If you want to see the impact streaming is having on the entertainment industry, look no further than the annual report from Walt Disney (NYSE:DIS), which shows the multimedia giant suffered steep, across-the-board declines in subscribers on all its pay TV properties.

While it has been able to offset some of the losses through the launch of services like ESPN+ and is planning for the eventual dissolution of cable with its own streaming service start-up next year, the broad-based nature of viewer defection continues to have an impact.

U.S. subscribers severing their relationship 

Disney's media division was once again the company's worst-performing unit. While movies and theme parks continue to shine, U.S. cable programming remains a dismal swamp of decline, with each of its properties losing millions of subscribers in the company's fiscal 2018, which ended in late September.

Domestic Service

2018 Subscribers

2017 Subscribers

Loss

Disney Channel

89 million

92 million

3 million

Disney XD

71 million

74 million

3 million

Disney Junior

69 million

72 million

3 million

ESPN

86 million

88 million

2 million

Freeform

88 million

90 million

2 million

Data source: Disney 10-K forms. Numbers are estimates from Nielsen Media Research.

Though Disney more than made up for the 13 million losses in the table above in gains in the international market -- adding a combined 24 million new subscribers overseas for ESPN, Disney Channel, Disney Junior, and Disney XD -- the domestic market continues to contract. Freeform is not sold overseas.

Looking longer term, Disney has reportedly lost 13 million subscribers over the last five years at its premier ESPN channel, which says a lot about the impact cord-cutting is having, because the sports channel remains a key component of most cable packages. While 2018's losses may point to a slowing in the rate of decline, things are still bleak.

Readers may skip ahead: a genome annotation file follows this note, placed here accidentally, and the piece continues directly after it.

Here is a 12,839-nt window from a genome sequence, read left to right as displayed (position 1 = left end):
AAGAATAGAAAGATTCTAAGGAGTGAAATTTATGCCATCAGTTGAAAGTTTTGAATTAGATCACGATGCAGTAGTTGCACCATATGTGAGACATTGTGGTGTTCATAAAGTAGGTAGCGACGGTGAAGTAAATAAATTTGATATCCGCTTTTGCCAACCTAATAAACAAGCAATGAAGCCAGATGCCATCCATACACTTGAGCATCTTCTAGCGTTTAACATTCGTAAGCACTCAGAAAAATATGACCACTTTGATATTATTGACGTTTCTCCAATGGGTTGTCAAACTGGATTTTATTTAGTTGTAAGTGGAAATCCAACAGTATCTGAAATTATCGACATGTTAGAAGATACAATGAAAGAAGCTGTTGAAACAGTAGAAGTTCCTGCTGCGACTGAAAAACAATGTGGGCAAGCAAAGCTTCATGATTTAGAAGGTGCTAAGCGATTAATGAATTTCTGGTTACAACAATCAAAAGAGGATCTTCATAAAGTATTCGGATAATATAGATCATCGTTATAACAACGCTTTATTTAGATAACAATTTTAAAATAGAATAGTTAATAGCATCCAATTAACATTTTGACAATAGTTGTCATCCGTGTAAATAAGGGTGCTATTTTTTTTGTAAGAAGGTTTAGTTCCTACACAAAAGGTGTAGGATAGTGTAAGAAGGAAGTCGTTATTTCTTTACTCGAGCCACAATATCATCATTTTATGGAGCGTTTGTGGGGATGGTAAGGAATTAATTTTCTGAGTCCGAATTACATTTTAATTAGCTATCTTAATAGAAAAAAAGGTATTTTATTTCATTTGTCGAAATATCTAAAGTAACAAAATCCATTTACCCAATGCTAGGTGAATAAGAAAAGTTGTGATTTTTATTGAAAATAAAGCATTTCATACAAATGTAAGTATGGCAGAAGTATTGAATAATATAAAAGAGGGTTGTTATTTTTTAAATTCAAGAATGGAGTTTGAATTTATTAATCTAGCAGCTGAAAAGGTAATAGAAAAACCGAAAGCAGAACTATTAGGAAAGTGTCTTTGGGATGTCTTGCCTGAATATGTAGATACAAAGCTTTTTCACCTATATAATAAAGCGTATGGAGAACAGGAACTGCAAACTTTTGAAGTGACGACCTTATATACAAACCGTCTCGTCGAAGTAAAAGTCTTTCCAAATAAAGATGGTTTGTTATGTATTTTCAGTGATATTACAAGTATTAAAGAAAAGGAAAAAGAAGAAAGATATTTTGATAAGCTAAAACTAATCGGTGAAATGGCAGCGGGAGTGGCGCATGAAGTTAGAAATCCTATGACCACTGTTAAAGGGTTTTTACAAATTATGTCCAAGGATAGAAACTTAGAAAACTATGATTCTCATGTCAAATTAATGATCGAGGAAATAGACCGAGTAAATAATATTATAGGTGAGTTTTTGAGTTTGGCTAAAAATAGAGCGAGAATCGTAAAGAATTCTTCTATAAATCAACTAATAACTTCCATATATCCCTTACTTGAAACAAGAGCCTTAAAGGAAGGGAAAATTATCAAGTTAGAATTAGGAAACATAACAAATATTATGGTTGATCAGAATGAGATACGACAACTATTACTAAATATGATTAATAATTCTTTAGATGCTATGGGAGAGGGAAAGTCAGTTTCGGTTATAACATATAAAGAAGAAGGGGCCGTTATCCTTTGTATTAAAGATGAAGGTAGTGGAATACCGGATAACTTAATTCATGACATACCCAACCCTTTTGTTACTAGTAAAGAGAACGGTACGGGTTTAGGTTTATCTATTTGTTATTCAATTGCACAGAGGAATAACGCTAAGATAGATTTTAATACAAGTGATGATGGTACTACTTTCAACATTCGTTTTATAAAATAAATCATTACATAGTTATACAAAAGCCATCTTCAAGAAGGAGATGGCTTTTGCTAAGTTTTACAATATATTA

Deteriorating position of pay TV

Disney has offset some of the declines with ESPN+, which has gained 1 million viewers (at an extra cost of $5 per month, no less), but that only points to the need for the entertainment leader to be successful with its namesake streaming service in 2019. If it can offset the losses by attracting subscribers, Disney's positioning will be stronger for what comes next for the industry, because it wasn't alone in seeing viewers flee its cable offerings.

Man cutting cable cord with scissors

Image source: Getty Images.

In its third-quarter earnings report, satellite TV operator DISH Network said it lost 367,000 subscribers, it worst performance ever, and ended the period with fewer than 10.3 million subscribers while gaining only 26,000 Sling TV subscribers to end with 2.37 million. Comcast lost 106,000 subscribers, slightly fewer than the 125,000 it lost last year for the period, though it did add 363,000 broadband internet accounts.

According to research firm MoffettNathanson, cable and satellite TV providers lost some 1.1 million subscribers during the third quarter, a mass exodus that ranks as the industry's worst quarterly loss ever and also marks the first time the industry has lost more than 1 million subscribers in a three-month period.

Good news for Disney investors it that it is set to gain a 60% stake in Hulu when it completes its acquisition of Twenty-First Century Fox, and there are reports it could gain full ownership, as AT&T and Comcast are open to selling their respective positions in the joint service.

That could propel Disney forward in the streaming market, giving it a cudgel to batter Netflix while also minimizing the impact cord-cutting is having on its pay TV programming.



Rich Duprey has no position in any of the stocks mentioned. The Motley Fool owns shares of and recommends NFLX and Walt Disney. The Motley Fool recommends Comcast. The Motley Fool has a disclosure policy.